January 9, 2008 Vol. 1, Issue 1
Lunar Prospector was launched on January 6, 1998 to examine the origins and evolution of the moon and determine whether or not water ice is present in its polar regions.
The spacecraft, which was launched on an Athena II rocket, carried five instruments to The spacecraft, which was launched on an Athena II rocket, carried five instruments to collect data about the lunar surface. Its findings have enabled scientists to create the most complete and detailed maps to date of the gravity, magnetic properties and chemical composition of the moon’s entire surface.
Lunar Prospector was originally planned as a one-year mission that would set the spacecraft in a lunar orbit 100 km above the surface of the moon. After achieving all of its mission objectives, its life was extended in January 1999 for an additional seven months, and its orbit was lowered, first to 30 km and then to 10 km above the lunar surface. This provided much higher-resolution data, particularly for experiments concerning magnetic fields and gravity.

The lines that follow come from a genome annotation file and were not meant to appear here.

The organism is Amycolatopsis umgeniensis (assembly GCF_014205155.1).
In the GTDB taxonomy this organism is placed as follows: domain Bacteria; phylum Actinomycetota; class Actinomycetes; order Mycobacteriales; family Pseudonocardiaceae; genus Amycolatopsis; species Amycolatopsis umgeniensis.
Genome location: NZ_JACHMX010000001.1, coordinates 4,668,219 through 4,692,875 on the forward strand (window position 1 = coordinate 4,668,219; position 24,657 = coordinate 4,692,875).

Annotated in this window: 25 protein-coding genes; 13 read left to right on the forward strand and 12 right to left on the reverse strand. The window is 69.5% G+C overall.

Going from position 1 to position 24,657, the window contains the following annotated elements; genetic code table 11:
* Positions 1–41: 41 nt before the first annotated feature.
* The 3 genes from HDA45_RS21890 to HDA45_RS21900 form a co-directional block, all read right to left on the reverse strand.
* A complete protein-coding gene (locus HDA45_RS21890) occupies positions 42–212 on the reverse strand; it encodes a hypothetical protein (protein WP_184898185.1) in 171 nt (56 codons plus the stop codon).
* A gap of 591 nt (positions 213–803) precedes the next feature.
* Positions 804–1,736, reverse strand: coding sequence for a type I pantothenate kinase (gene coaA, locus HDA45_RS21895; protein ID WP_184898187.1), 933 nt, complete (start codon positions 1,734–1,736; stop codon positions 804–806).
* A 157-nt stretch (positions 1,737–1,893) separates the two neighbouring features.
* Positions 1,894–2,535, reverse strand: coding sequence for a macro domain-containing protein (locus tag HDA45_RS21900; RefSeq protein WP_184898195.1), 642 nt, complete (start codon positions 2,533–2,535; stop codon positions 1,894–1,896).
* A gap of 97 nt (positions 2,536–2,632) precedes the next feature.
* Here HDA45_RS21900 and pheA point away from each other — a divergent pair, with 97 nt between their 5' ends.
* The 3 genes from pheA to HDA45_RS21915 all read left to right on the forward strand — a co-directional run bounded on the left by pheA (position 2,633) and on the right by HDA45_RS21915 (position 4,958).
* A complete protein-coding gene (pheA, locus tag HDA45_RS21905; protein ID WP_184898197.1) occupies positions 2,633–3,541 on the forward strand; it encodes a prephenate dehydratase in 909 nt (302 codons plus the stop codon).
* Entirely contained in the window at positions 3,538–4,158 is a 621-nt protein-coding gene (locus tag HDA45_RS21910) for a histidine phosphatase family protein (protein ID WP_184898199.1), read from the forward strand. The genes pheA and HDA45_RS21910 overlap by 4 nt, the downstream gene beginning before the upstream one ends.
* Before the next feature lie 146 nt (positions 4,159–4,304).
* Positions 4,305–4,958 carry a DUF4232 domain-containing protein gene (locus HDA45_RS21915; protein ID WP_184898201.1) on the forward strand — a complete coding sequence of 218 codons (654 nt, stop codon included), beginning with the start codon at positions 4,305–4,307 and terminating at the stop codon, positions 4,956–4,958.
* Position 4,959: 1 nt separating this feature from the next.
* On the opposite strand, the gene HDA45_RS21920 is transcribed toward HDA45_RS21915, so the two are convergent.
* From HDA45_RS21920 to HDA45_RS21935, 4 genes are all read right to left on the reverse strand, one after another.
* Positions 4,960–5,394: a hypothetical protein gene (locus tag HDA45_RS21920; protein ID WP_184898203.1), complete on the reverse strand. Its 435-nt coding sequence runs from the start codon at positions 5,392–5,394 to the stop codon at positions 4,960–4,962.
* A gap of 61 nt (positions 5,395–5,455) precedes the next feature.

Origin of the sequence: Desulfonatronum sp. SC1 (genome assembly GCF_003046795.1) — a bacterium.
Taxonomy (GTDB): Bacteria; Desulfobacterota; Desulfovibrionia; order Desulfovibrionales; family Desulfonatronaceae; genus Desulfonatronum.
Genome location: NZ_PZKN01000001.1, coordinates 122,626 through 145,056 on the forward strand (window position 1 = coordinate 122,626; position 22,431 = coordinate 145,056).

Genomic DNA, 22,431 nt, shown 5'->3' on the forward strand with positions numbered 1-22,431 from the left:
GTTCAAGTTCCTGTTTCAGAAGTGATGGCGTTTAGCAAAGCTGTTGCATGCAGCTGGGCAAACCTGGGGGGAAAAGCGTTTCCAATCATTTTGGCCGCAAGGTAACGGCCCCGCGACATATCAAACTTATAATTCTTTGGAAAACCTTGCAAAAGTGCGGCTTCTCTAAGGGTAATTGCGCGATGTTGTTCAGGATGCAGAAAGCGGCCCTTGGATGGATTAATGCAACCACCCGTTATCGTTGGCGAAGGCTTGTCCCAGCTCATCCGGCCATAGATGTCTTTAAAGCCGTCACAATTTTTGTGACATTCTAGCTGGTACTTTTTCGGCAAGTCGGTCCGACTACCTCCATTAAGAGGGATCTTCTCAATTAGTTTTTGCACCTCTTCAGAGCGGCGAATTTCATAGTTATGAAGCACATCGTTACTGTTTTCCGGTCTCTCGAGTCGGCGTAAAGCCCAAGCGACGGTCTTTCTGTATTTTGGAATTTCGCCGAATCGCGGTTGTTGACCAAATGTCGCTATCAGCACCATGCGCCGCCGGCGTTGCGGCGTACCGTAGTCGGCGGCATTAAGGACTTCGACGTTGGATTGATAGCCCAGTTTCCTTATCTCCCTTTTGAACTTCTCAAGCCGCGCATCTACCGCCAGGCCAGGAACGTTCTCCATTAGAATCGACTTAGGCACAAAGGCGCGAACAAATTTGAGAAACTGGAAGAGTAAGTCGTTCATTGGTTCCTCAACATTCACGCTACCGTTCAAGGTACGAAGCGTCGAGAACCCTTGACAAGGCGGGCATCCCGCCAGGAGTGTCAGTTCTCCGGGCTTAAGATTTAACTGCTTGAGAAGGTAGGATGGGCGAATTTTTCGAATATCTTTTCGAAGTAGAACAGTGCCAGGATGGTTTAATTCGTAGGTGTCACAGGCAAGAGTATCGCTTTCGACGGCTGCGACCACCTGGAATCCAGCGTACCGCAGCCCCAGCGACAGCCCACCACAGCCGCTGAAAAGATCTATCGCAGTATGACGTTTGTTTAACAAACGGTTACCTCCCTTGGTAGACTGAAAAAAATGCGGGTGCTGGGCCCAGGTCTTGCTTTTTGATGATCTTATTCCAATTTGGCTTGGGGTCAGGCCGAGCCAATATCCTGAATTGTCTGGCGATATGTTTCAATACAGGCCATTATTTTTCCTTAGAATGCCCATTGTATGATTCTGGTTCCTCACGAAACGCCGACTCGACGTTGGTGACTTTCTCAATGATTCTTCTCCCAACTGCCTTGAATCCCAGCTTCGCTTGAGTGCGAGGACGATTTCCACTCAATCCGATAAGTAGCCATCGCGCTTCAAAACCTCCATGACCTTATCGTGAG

With the spacecraft nearing its planned end of life, scientists searching for evidence of water vapor directed it to collide into the surface of the moon inside a permanently shadowed crater near the lunar south pole. Water vapor was not observed as a result of the impact.
Lunar Prospector was the third mission in NASA’s Discovery program.